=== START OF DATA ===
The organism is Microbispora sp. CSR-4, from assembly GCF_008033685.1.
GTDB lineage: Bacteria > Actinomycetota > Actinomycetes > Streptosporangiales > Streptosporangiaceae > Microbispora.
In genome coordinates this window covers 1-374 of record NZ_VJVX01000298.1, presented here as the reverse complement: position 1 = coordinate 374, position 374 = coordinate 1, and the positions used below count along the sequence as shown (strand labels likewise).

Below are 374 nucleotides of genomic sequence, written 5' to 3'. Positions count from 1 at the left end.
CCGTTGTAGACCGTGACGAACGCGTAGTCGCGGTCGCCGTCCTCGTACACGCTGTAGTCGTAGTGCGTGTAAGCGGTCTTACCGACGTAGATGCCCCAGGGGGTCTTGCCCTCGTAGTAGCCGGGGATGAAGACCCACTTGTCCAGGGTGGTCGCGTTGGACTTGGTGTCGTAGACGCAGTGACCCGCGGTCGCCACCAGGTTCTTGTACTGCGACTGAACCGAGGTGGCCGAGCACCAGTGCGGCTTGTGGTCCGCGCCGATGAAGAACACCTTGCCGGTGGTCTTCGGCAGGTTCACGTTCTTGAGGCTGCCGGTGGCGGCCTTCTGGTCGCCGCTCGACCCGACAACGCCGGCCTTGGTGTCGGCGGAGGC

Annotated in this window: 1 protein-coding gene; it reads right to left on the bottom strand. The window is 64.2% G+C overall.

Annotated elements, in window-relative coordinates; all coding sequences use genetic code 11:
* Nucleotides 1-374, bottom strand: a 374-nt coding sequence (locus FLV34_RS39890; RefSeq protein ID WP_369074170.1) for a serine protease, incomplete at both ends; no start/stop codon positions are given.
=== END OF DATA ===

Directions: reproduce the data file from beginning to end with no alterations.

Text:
The organism is Microbispora sp. CSR-4, from assembly GCF_008033685.1.
GTDB lineage: Bacteria > Actinomycetota > Actinomycetes > Streptosporangiales > Streptosporangiaceae > Microbispora.
In genome coordinates this window covers 1-374 of record NZ_VJVX01000298.1, presented here as the reverse complement: position 1 = coordinate 374, position 374 = coordinate 1, and the positions used below count along the sequence as shown (strand labels likewise).

Below are 374 nucleotides of genomic sequence, written 5' to 3'. Positions count from 1 at the left end.
CCGTTGTAGACCGTGACGAACGCGTAGTCGCGGTCGCCGTCCTCGTACACGCTGTAGTCGTAGTGCGTGTAAGCGGTCTTACCGACGTAGATGCCCCAGGGGGTCTTGCCCTCGTAGTAGCCGGGGATGAAGACCCACTTGTCCAGGGTGGTCGCGTTGGACTTGGTGTCGTAGACGCAGTGACCCGCGGTCGCCACCAGGTTCTTGTACTGCGACTGAACCGAGGTGGCCGAGCACCAGTGCGGCTTGTGGTCCGCGCCGATGAAGAACACCTTGCCGGTGGTCTTCGGCAGGTTCACGTTCTTGAGGCTGCCGGTGGCGGCCTTCTGGTCGCCGCTCGACCCGACAACGCCGGCCTTGGTGTCGGCGGAGGC

Annotated in this window: 1 protein-coding gene; it reads right to left on the bottom strand. The window is 64.2% G+C overall.

Annotated elements, in window-relative coordinates; all coding sequences use genetic code 11:
* Nucleotides 1-374, bottom strand: a 374-nt coding sequence (locus FLV34_RS39890; RefSeq protein ID WP_369074170.1) for a serine protease, incomplete at both ends; no start/stop codon positions are given.